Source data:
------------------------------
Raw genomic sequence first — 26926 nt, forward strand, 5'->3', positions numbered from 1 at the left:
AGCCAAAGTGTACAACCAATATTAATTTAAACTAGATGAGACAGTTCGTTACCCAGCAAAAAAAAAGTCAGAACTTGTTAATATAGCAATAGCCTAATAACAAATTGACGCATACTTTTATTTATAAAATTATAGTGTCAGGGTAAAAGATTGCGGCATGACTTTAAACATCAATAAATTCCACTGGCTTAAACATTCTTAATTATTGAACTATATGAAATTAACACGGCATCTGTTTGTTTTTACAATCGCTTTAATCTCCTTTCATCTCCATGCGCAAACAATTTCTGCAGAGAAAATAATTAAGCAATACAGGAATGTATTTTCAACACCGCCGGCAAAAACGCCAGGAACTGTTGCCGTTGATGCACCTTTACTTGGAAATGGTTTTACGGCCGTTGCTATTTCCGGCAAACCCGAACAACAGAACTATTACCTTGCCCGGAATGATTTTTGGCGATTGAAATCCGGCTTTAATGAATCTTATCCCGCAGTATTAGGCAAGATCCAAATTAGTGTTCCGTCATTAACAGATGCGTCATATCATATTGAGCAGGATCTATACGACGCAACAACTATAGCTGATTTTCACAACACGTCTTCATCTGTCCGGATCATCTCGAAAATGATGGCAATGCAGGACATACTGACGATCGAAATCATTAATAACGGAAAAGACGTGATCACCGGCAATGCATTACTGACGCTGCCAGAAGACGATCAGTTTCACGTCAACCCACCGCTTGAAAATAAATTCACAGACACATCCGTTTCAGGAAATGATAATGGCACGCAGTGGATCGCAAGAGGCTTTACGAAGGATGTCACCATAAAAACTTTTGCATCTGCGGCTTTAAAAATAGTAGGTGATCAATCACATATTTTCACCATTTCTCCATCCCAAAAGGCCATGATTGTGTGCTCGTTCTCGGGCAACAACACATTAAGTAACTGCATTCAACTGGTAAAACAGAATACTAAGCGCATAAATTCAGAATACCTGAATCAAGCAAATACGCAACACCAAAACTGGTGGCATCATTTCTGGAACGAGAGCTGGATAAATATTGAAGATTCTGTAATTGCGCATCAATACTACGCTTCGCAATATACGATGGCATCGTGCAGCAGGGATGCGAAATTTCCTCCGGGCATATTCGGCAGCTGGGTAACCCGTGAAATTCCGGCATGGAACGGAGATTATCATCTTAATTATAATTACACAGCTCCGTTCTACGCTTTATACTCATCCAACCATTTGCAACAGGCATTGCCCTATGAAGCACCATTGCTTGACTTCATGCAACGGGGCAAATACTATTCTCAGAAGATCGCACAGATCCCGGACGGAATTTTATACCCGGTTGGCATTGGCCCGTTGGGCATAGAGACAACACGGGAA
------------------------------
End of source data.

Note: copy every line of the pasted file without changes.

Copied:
Raw genomic sequence first — 26926 nt, forward strand, 5'->3', positions numbered from 1 at the left:
AGCCAAAGTGTACAACCAATATTAATTTAAACTAGATGAGACAGTTCGTTACCCAGCAAAAAAAAAGTCAGAACTTGTTAATATAGCAATAGCCTAATAACAAATTGACGCATACTTTTATTTATAAAATTATAGTGTCAGGGTAAAAGATTGCGGCATGACTTTAAACATCAATAAATTCCACTGGCTTAAACATTCTTAATTATTGAACTATATGAAATTAACACGGCATCTGTTTGTTTTTACAATCGCTTTAATCTCCTTTCATCTCCATGCGCAAACAATTTCTGCAGAGAAAATAATTAAGCAATACAGGAATGTATTTTCAACACCGCCGGCAAAAACGCCAGGAACTGTTGCCGTTGATGCACCTTTACTTGGAAATGGTTTTACGGCCGTTGCTATTTCCGGCAAACCCGAACAACAGAACTATTACCTTGCCCGGAATGATTTTTGGCGATTGAAATCCGGCTTTAATGAATCTTATCCCGCAGTATTAGGCAAGATCCAAATTAGTGTTCCGTCATTAACAGATGCGTCATATCATATTGAGCAGGATCTATACGACGCAACAACTATAGCTGATTTTCACAACACGTCTTCATCTGTCCGGATCATCTCGAAAATGATGGCAATGCAGGACATACTGACGATCGAAATCATTAATAACGGAAAAGACGTGATCACCGGCAATGCATTACTGACGCTGCCAGAAGACGATCAGTTTCACGTCAACCCACCGCTTGAAAATAAATTCACAGACACATCCGTTTCAGGAAATGATAATGGCACGCAGTGGATCGCAAGAGGCTTTACGAAGGATGTCACCATAAAAACTTTTGCATCTGCGGCTTTAAAAATAGTAGGTGATCAATCACATATTTTCACCATTTCTCCATCCCAAAAGGCCATGATTGTGTGCTCGTTCTCGGGCAACAACACATTAAGTAACTGCATTCAACTGGTAAAACAGAATACTAAGCGCATAAATTCAGAATACCTGAATCAAGCAAATACGCAACACCAAAACTGGTGGCATCATTTCTGGAACGAGAGCTGGATAAATATTGAAGATTCTGTAATTGCGCATCAATACTACGCTTCGCAATATACGATGGCATCGTGCAGCAGGGATGCGAAATTTCCTCCGGGCATATTCGGCAGCTGGGTAACCCGTGAAATTCCGGCATGGAACGGAGATTATCATCTTAATTATAATTACACAGCTCCGTTCTACGCTTTATACTCATCCAACCATTTGCAACAGGCATTGCCCTATGAAGCACCATTGCTTGACTTCATGCAACGGGGCAAATACTATTCTCAGAAGATCGCACAGATCCCGGACGGAATTTTATACCCGGTTGGCATTGGCCCGTTGGGCATAGAGACAACACGGGAA